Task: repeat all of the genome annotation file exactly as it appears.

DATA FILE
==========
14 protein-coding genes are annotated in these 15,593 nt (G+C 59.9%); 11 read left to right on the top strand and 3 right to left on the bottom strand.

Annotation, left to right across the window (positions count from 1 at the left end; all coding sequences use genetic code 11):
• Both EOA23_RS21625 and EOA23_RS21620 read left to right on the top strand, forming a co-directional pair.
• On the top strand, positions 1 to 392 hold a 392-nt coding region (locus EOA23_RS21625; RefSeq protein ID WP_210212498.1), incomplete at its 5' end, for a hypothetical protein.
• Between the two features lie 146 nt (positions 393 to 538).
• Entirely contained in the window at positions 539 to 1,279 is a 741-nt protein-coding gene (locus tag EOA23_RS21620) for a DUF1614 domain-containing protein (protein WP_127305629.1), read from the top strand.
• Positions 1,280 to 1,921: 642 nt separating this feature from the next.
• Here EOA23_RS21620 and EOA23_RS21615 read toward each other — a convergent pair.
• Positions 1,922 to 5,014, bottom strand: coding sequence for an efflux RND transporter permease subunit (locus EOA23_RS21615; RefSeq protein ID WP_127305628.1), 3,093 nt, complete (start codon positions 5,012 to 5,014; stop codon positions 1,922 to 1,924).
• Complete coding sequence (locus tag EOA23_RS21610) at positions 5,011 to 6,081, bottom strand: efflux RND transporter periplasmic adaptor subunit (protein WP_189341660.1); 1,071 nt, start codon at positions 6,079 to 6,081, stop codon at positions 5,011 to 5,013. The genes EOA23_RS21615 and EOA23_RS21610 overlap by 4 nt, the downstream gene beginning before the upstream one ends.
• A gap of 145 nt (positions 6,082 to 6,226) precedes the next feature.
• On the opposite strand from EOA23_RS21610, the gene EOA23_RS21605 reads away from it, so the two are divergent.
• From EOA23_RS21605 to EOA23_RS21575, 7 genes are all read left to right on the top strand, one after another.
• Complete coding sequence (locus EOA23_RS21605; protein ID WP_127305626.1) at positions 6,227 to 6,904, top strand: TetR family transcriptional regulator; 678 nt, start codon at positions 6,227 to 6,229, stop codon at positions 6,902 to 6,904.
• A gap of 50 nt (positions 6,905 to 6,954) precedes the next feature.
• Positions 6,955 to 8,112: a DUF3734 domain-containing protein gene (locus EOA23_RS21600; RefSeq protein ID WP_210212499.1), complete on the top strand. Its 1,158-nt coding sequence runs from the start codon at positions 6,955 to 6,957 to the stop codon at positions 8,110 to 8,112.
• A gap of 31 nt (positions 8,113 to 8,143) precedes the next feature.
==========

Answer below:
14 protein-coding genes are annotated in these 15,593 nt (G+C 59.9%); 11 read left to right on the top strand and 3 right to left on the bottom strand.

Annotation, left to right across the window (positions count from 1 at the left end; all coding sequences use genetic code 11):
• Both EOA23_RS21625 and EOA23_RS21620 read left to right on the top strand, forming a co-directional pair.
• On the top strand, positions 1 to 392 hold a 392-nt coding region (locus EOA23_RS21625; RefSeq protein ID WP_210212498.1), incomplete at its 5' end, for a hypothetical protein.
• Between the two features lie 146 nt (positions 393 to 538).
• Entirely contained in the window at positions 539 to 1,279 is a 741-nt protein-coding gene (locus tag EOA23_RS21620) for a DUF1614 domain-containing protein (protein WP_127305629.1), read from the top strand.
• Positions 1,280 to 1,921: 642 nt separating this feature from the next.
• Here EOA23_RS21620 and EOA23_RS21615 read toward each other — a convergent pair.
• Positions 1,922 to 5,014, bottom strand: coding sequence for an efflux RND transporter permease subunit (locus EOA23_RS21615; RefSeq protein ID WP_127305628.1), 3,093 nt, complete (start codon positions 5,012 to 5,014; stop codon positions 1,922 to 1,924).
• Complete coding sequence (locus tag EOA23_RS21610) at positions 5,011 to 6,081, bottom strand: efflux RND transporter periplasmic adaptor subunit (protein WP_189341660.1); 1,071 nt, start codon at positions 6,079 to 6,081, stop codon at positions 5,011 to 5,013. The genes EOA23_RS21615 and EOA23_RS21610 overlap by 4 nt, the downstream gene beginning before the upstream one ends.
• A gap of 145 nt (positions 6,082 to 6,226) precedes the next feature.
• On the opposite strand from EOA23_RS21610, the gene EOA23_RS21605 reads away from it, so the two are divergent.
• From EOA23_RS21605 to EOA23_RS21575, 7 genes are all read left to right on the top strand, one after another.
• Complete coding sequence (locus EOA23_RS21605; protein ID WP_127305626.1) at positions 6,227 to 6,904, top strand: TetR family transcriptional regulator; 678 nt, start codon at positions 6,227 to 6,229, stop codon at positions 6,902 to 6,904.
• A gap of 50 nt (positions 6,905 to 6,954) precedes the next feature.
• Positions 6,955 to 8,112: a DUF3734 domain-containing protein gene (locus EOA23_RS21600; RefSeq protein ID WP_210212499.1), complete on the top strand. Its 1,158-nt coding sequence runs from the start codon at positions 6,955 to 6,957 to the stop codon at positions 8,110 to 8,112.
• A gap of 31 nt (positions 8,113 to 8,143) precedes the next feature.